Incorporating cover crops is a growing trend among strip-tillers as a way to retain nutrients in the soil, limit erosion and promote growth of organic matter content. According to our 2015 Strip-Till Operational Benchmark Study, about 48% of respondents plant cover crops in strip-tilled fields, up more than 4% from the year prior.
The increasing use is also providing the opportunity for some unique experimentation. Clare, Ill., strip-tillers Dan and Trent Sanderson have utilized cover crops for several years on their 2,000-acre operation, and recently started their own cover-crop dealership.
They’ve found that interseeding cereal rye with a homemade machine during sidedress accommodates their narrow germination window. But they’ve also made some interesting conclusions after strip-tilling corn into wheat, essentially using it as a cover crop the last 2 years.
Harsh winters severely limited the yield potential for the Sanderson’s wheat crop in some fields. Rather than abandon those areas, Trent decided to try spring strip-tilling corn into the standing wheat.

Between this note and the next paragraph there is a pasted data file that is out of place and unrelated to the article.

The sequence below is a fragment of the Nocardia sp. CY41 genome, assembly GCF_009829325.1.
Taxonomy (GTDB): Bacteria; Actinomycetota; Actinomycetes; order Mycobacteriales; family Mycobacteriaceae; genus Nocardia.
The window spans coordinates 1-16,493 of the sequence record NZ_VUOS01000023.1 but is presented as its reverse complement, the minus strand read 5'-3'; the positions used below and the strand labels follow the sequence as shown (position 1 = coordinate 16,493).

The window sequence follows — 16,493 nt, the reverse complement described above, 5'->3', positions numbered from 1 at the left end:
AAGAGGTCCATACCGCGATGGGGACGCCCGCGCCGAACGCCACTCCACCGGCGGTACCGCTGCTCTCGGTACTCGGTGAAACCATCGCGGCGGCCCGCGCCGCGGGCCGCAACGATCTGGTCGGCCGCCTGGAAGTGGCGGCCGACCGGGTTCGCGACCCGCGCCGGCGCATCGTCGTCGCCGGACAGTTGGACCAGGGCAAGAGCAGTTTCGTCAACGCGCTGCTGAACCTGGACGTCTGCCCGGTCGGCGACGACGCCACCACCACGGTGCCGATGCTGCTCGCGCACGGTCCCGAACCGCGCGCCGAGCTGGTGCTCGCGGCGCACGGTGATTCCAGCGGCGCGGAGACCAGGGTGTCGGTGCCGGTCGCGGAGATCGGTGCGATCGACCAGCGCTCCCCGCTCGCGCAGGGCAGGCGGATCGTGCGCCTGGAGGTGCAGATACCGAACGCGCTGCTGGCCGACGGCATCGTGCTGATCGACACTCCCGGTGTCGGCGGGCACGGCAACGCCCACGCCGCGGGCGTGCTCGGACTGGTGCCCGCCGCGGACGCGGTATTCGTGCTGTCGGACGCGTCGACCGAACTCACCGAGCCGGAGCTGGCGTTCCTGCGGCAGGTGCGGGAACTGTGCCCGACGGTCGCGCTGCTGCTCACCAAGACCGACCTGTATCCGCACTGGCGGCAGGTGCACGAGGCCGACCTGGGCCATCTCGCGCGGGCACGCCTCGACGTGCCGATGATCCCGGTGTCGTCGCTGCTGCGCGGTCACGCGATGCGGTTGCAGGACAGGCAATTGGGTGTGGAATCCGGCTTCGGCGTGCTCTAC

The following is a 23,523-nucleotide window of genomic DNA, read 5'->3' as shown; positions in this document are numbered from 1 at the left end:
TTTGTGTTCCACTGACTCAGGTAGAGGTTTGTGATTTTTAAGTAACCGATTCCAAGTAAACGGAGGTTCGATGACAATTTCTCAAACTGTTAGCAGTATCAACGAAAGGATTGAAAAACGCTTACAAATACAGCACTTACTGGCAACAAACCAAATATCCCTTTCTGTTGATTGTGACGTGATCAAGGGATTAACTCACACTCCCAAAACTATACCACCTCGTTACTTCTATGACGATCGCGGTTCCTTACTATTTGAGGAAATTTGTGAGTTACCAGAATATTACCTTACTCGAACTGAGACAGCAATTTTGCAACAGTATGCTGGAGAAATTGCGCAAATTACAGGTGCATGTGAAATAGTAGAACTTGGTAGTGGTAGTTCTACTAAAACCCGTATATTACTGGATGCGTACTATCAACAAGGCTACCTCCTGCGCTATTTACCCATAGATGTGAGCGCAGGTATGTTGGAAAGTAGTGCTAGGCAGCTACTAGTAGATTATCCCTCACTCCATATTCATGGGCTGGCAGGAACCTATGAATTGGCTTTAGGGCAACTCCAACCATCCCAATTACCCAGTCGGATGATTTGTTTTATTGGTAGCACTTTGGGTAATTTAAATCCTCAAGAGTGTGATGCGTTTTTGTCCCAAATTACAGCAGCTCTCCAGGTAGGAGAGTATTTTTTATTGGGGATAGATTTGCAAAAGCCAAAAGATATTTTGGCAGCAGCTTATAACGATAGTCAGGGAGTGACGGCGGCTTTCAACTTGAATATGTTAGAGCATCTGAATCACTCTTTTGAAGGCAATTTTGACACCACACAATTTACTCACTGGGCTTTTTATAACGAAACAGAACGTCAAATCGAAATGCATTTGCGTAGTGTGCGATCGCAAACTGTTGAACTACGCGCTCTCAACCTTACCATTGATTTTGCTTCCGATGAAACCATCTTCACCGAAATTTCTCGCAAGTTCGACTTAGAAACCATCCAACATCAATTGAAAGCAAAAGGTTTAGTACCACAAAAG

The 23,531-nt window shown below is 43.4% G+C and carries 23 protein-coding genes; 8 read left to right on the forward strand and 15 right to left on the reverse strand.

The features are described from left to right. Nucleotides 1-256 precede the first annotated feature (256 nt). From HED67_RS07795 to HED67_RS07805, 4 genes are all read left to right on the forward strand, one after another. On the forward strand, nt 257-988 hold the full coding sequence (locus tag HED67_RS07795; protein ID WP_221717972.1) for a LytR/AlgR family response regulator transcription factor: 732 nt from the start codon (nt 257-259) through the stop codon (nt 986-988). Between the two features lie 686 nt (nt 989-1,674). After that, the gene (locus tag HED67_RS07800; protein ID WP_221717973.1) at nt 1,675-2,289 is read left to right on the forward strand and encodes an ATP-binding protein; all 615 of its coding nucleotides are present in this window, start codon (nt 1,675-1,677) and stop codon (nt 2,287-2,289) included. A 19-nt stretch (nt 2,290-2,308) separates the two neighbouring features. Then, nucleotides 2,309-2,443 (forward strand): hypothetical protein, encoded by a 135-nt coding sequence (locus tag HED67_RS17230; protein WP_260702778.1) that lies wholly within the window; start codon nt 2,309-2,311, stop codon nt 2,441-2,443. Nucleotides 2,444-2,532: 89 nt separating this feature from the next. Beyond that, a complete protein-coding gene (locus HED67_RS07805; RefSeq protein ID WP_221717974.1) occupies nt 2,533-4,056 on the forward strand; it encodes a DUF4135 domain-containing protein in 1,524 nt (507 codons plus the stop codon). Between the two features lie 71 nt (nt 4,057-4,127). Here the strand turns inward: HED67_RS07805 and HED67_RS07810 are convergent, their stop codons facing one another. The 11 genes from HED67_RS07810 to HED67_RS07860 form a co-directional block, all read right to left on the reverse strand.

Using their 8-row Dawn Pluribus rig, he strip-tilled into the boot-high crop and planted into the strips the following day. Following the same fertility program (aside from 70 units of nitrogen (N) originally applied to the wheat crop), as they did for their strip-tilled corn into soybean stubble, the Sandersons saw some interesting results at harvest.
“We ended up with about a 17-bushel-per-acre bump in corn yields in fields where we strip-tilled into the failed wheat crop, compared to other strip-tilled fields across the road,” Trent says. “It was the same results both years we’ve done it, so it’s been an eye-opening experiment.”
While he’d still prefer to harvest a high-yielding wheat crop, Trent says it’s nice to have a profitable alternative, and another way to incorporate cover crops into their strip-till system.
What cover crop experiments have you tried in your strip-till system? Share you story and contact me at (262) 777-2441, or send me an email at firstname.lastname@example.org.